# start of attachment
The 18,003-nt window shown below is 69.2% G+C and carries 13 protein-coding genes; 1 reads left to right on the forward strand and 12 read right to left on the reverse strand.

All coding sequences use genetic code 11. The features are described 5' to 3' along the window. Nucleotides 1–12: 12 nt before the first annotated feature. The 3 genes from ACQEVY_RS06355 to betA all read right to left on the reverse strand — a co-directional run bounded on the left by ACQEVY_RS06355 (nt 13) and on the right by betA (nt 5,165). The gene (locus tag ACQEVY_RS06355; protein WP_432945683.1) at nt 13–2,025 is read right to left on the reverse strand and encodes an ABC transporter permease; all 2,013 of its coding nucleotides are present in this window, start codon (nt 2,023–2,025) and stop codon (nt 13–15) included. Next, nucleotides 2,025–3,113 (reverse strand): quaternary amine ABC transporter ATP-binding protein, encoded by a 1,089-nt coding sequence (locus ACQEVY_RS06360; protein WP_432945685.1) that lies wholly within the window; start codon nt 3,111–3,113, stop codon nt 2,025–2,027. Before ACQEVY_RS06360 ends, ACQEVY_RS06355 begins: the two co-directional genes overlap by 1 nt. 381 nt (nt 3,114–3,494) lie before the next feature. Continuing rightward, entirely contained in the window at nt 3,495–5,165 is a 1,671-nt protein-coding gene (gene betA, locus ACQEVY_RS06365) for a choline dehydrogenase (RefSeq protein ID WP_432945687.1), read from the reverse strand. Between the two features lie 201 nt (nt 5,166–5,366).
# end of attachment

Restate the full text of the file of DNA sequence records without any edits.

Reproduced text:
The 18,003-nt window shown below is 69.2% G+C and carries 13 protein-coding genes; 1 reads left to right on the forward strand and 12 read right to left on the reverse strand.

All coding sequences use genetic code 11. The features are described 5' to 3' along the window. Nucleotides 1–12: 12 nt before the first annotated feature. The 3 genes from ACQEVY_RS06355 to betA all read right to left on the reverse strand — a co-directional run bounded on the left by ACQEVY_RS06355 (nt 13) and on the right by betA (nt 5,165). The gene (locus tag ACQEVY_RS06355; protein WP_432945683.1) at nt 13–2,025 is read right to left on the reverse strand and encodes an ABC transporter permease; all 2,013 of its coding nucleotides are present in this window, start codon (nt 2,023–2,025) and stop codon (nt 13–15) included. Next, nucleotides 2,025–3,113 (reverse strand): quaternary amine ABC transporter ATP-binding protein, encoded by a 1,089-nt coding sequence (locus ACQEVY_RS06360; protein WP_432945685.1) that lies wholly within the window; start codon nt 3,111–3,113, stop codon nt 2,025–2,027. Before ACQEVY_RS06360 ends, ACQEVY_RS06355 begins: the two co-directional genes overlap by 1 nt. 381 nt (nt 3,114–3,494) lie before the next feature. Continuing rightward, entirely contained in the window at nt 3,495–5,165 is a 1,671-nt protein-coding gene (gene betA, locus ACQEVY_RS06365) for a choline dehydrogenase (RefSeq protein ID WP_432945687.1), read from the reverse strand. Between the two features lie 201 nt (nt 5,166–5,366).